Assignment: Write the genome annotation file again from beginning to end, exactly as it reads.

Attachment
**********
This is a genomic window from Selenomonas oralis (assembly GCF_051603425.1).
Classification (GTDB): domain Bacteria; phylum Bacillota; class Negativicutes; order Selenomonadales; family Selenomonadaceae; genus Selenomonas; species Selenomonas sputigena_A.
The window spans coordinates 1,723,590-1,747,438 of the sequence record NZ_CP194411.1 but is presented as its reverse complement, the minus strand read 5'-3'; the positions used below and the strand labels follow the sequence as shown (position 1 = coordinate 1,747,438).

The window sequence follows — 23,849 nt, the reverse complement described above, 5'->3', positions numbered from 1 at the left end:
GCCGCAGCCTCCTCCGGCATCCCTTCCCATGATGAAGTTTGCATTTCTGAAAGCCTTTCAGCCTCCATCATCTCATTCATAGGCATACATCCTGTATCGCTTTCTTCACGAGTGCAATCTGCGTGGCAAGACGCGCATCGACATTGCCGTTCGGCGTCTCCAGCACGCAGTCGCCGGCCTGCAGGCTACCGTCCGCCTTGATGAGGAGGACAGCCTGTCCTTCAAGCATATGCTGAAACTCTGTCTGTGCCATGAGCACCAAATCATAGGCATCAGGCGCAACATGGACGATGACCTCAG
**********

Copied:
This is a genomic window from Selenomonas oralis (assembly GCF_051603425.1).
Classification (GTDB): domain Bacteria; phylum Bacillota; class Negativicutes; order Selenomonadales; family Selenomonadaceae; genus Selenomonas; species Selenomonas sputigena_A.
The window spans coordinates 1,723,590-1,747,438 of the sequence record NZ_CP194411.1 but is presented as its reverse complement, the minus strand read 5'-3'; the positions used below and the strand labels follow the sequence as shown (position 1 = coordinate 1,747,438).

The window sequence follows — 23,849 nt, the reverse complement described above, 5'->3', positions numbered from 1 at the left end:
GCCGCAGCCTCCTCCGGCATCCCTTCCCATGATGAAGTTTGCATTTCTGAAAGCCTTTCAGCCTCCATCATCTCATTCATAGGCATACATCCTGTATCGCTTTCTTCACGAGTGCAATCTGCGTGGCAAGACGCGCATCGACATTGCCGTTCGGCGTCTCCAGCACGCAGTCGCCGGCCTGCAGGCTACCGTCCGCCTTGATGAGGAGGACAGCCTGTCCTTCAAGCATATGCTGAAACTCTGTCTGTGCCATGAGCACCAAATCATAGGCATCAGGCGCAACATGGACGATGACCTCAG